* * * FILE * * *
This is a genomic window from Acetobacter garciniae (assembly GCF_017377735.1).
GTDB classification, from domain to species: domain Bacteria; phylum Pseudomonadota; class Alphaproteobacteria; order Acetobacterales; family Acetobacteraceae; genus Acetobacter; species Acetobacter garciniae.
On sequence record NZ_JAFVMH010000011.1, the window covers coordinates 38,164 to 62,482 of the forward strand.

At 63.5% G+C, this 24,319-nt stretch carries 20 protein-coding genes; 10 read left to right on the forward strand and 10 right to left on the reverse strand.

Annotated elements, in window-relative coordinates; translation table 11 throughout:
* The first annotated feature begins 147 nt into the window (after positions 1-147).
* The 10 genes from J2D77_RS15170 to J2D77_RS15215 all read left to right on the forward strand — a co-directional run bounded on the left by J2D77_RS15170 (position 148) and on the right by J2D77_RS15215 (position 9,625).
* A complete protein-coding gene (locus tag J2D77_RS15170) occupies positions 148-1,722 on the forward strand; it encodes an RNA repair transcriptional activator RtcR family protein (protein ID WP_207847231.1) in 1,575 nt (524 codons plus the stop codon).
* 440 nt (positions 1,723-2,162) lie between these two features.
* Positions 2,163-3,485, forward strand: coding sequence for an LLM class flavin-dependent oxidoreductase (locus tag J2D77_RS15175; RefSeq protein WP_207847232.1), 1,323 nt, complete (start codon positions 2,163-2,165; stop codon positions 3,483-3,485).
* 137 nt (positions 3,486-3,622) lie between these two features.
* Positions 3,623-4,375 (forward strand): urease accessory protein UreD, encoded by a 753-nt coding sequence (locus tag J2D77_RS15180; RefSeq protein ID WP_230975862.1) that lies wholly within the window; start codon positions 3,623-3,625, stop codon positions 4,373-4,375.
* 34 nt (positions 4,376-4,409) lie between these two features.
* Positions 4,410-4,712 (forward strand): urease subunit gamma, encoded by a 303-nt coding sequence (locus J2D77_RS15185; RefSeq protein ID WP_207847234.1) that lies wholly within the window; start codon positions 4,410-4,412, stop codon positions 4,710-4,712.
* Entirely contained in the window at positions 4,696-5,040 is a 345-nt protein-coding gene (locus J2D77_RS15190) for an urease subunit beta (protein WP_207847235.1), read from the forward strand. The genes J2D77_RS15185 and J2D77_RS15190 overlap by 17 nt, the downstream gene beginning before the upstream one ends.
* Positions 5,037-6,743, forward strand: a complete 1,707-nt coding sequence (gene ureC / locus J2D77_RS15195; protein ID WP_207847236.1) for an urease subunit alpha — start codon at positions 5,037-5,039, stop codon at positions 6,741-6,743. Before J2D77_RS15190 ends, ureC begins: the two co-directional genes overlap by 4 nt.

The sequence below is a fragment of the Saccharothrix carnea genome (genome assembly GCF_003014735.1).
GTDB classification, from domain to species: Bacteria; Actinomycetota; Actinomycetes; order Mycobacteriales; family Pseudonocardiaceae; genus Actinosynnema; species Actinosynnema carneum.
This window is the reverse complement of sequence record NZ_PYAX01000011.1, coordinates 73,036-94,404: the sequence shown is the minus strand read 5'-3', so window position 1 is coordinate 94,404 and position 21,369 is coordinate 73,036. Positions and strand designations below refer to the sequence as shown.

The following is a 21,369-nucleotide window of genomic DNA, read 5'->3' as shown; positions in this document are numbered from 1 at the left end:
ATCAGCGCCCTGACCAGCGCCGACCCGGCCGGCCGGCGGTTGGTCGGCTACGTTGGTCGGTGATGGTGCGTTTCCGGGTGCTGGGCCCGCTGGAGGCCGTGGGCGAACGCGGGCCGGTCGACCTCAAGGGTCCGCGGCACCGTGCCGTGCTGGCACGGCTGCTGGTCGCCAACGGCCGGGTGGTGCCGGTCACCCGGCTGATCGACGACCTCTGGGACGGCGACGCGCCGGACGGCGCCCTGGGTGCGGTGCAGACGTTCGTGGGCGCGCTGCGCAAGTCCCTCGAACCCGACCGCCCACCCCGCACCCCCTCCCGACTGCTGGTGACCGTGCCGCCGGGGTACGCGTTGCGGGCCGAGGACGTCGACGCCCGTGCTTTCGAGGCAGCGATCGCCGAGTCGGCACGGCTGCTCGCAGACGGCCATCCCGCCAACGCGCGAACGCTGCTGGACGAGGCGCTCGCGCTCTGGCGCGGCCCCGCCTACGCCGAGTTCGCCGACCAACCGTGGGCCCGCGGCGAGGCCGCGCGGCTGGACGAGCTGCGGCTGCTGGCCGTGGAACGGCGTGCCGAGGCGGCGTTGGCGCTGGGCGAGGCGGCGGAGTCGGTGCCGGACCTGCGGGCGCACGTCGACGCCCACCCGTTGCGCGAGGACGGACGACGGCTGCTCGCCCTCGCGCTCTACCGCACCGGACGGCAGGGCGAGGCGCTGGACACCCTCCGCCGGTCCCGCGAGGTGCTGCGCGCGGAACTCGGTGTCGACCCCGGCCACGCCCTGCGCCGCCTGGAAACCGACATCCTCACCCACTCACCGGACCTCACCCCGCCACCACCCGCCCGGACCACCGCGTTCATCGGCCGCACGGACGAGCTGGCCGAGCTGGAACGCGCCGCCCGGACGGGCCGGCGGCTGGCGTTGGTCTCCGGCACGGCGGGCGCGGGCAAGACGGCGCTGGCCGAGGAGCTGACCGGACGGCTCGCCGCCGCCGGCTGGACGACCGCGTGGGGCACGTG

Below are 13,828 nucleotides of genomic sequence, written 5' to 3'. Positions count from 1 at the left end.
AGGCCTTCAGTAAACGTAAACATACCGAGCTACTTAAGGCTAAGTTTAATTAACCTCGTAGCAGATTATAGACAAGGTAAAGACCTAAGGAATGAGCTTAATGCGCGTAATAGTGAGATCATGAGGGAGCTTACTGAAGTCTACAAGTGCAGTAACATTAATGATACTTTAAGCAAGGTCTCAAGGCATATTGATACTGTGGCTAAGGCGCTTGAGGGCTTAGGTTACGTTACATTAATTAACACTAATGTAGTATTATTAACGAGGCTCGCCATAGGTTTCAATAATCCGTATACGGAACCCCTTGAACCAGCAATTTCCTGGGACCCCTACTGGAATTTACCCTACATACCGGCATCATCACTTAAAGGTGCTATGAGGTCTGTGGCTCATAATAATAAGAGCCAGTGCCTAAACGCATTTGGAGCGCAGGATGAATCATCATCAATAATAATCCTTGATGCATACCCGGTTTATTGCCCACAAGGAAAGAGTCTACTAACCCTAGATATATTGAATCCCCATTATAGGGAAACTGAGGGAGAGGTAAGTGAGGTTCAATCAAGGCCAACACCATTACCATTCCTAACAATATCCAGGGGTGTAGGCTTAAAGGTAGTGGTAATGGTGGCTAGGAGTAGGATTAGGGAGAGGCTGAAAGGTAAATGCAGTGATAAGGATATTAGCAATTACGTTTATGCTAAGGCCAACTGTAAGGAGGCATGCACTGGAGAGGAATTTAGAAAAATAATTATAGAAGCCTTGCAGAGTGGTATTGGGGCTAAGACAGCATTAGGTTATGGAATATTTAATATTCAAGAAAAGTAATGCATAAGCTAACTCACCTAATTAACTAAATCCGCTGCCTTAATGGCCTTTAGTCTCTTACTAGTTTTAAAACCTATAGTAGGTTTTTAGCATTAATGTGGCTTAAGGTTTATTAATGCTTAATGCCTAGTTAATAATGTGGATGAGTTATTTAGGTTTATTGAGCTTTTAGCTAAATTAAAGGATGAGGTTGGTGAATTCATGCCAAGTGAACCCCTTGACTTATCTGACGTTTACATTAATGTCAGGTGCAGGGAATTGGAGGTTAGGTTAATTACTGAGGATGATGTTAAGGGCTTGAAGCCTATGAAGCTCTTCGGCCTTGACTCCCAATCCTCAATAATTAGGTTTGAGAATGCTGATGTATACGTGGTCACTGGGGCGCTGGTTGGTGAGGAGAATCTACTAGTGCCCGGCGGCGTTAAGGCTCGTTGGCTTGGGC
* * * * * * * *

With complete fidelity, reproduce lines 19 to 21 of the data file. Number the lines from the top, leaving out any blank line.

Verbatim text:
This window is the reverse complement of sequence record NZ_PYAX01000011.1, coordinates 73,036-94,404: the sequence shown is the minus strand read 5'-3', so window position 1 is coordinate 94,404 and position 21,369 is coordinate 73,036. Positions and strand designations below refer to the sequence as shown.

The following is a 21,369-nucleotide window of genomic DNA, read 5'->3' as shown; positions in this document are numbered from 1 at the left end:
ATCAGCGCCCTGACCAGCGCCGACCCGGCCGGCCGGCGGTTGGTCGGCTACGTTGGTCGGTGATGGTGCGTTTCCGGGTGCTGGGCCCGCTGGAGGCCGTGGGCGAACGCGGGCCGGTCGACCTCAAGGGTCCGCGGCACCGTGCCGTGCTGGCACGGCTGCTGGTCGCCAACGGCCGGGTGGTGCCGGTCACCCGGCTGATCGACGACCTCTGGGACGGCGACGCGCCGGACGGCGCCCTGGGTGCGGTGCAGACGTTCGTGGGCGCGCTGCGCAAGTCCCTCGAACCCGACCGCCCACCCCGCACCCCCTCCCGACTGCTGGTGACCGTGCCGCCGGGGTACGCGTTGCGGGCCGAGGACGTCGACGCCCGTGCTTTCGAGGCAGCGATCGCCGAGTCGGCACGGCTGCTCGCAGACGGCCATCCCGCCAACGCGCGAACGCTGCTGGACGAGGCGCTCGCGCTCTGGCGCGGCCCCGCCTACGCCGAGTTCGCCGACCAACCGTGGGCCCGCGGCGAGGCCGCGCGGCTGGACGAGCTGCGGCTGCTGGCCGTGGAACGGCGTGCCGAGGCGGCGTTGGCGCTGGGCGAGGCGGCGGAGTCGGTGCCGGACCTGCGGGCGCACGTCGACGCCCACCCGTTGCGCGAGGACGGACGACGGCTGCTCGCCCTCGCGCTCTACCGCACCGGACGGCAGGGCGAGGCGCTGGACACCCTCCGCCGGTCCCGCGAGGTGCTGCGCGCGGAACTCGGTGTCGACCCCGGCCACGCCCTGCGCCGCCTGGAAACCGACATCCTCACCCACTCACCGGACCTCACCCCGCCACCACCCGCCCGGACCACCGCGTTCATCGGCCGCACGGACGAGCTGGCCGAGCTGGAACGCGCCGCCCGGACGGGCCGGCGGCTGGCGTTGGTCTCCGGCACGGCGGGCGCGGGCAAGACGGCGCTGGCCGAGGAGCTGACCGGACGGCTCGCCGCCGCCGGCTGGACGACCGCGTGGGGCACGTG